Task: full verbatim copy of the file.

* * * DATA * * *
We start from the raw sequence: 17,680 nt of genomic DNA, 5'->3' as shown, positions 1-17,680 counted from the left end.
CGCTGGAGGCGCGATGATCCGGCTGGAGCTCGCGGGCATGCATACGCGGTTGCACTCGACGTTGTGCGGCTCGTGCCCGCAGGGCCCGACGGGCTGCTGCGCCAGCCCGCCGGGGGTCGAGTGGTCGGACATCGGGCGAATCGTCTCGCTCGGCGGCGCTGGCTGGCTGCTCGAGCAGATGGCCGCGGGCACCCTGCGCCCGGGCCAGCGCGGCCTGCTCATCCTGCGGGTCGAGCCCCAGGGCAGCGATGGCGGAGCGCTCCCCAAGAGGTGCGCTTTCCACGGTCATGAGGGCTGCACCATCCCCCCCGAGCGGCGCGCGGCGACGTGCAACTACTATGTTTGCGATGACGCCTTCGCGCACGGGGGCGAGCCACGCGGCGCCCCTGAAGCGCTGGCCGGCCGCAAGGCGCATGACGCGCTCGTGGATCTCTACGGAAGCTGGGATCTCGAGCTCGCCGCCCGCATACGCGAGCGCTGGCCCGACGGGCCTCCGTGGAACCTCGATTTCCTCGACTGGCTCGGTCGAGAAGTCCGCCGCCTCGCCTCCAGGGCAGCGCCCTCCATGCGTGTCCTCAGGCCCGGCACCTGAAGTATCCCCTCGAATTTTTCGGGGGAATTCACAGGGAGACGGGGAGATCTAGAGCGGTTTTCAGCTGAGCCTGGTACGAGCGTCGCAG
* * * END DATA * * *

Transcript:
We start from the raw sequence: 17,680 nt of genomic DNA, 5'->3' as shown, positions 1-17,680 counted from the left end.
CGCTGGAGGCGCGATGATCCGGCTGGAGCTCGCGGGCATGCATACGCGGTTGCACTCGACGTTGTGCGGCTCGTGCCCGCAGGGCCCGACGGGCTGCTGCGCCAGCCCGCCGGGGGTCGAGTGGTCGGACATCGGGCGAATCGTCTCGCTCGGCGGCGCTGGCTGGCTGCTCGAGCAGATGGCCGCGGGCACCCTGCGCCCGGGCCAGCGCGGCCTGCTCATCCTGCGGGTCGAGCCCCAGGGCAGCGATGGCGGAGCGCTCCCCAAGAGGTGCGCTTTCCACGGTCATGAGGGCTGCACCATCCCCCCCGAGCGGCGCGCGGCGACGTGCAACTACTATGTTTGCGATGACGCCTTCGCGCACGGGGGCGAGCCACGCGGCGCCCCTGAAGCGCTGGCCGGCCGCAAGGCGCATGACGCGCTCGTGGATCTCTACGGAAGCTGGGATCTCGAGCTCGCCGCCCGCATACGCGAGCGCTGGCCCGACGGGCCTCCGTGGAACCTCGATTTCCTCGACTGGCTCGGTCGAGAAGTCCGCCGCCTCGCCTCCAGGGCAGCGCCCTCCATGCGTGTCCTCAGGCCCGGCACCTGAAGTATCCCCTCGAATTTTTCGGGGGAATTCACAGGGAGACGGGGAGATCTAGAGCGGTTTTCAGCTGAGCCTGGTACGAGCGTCGCAG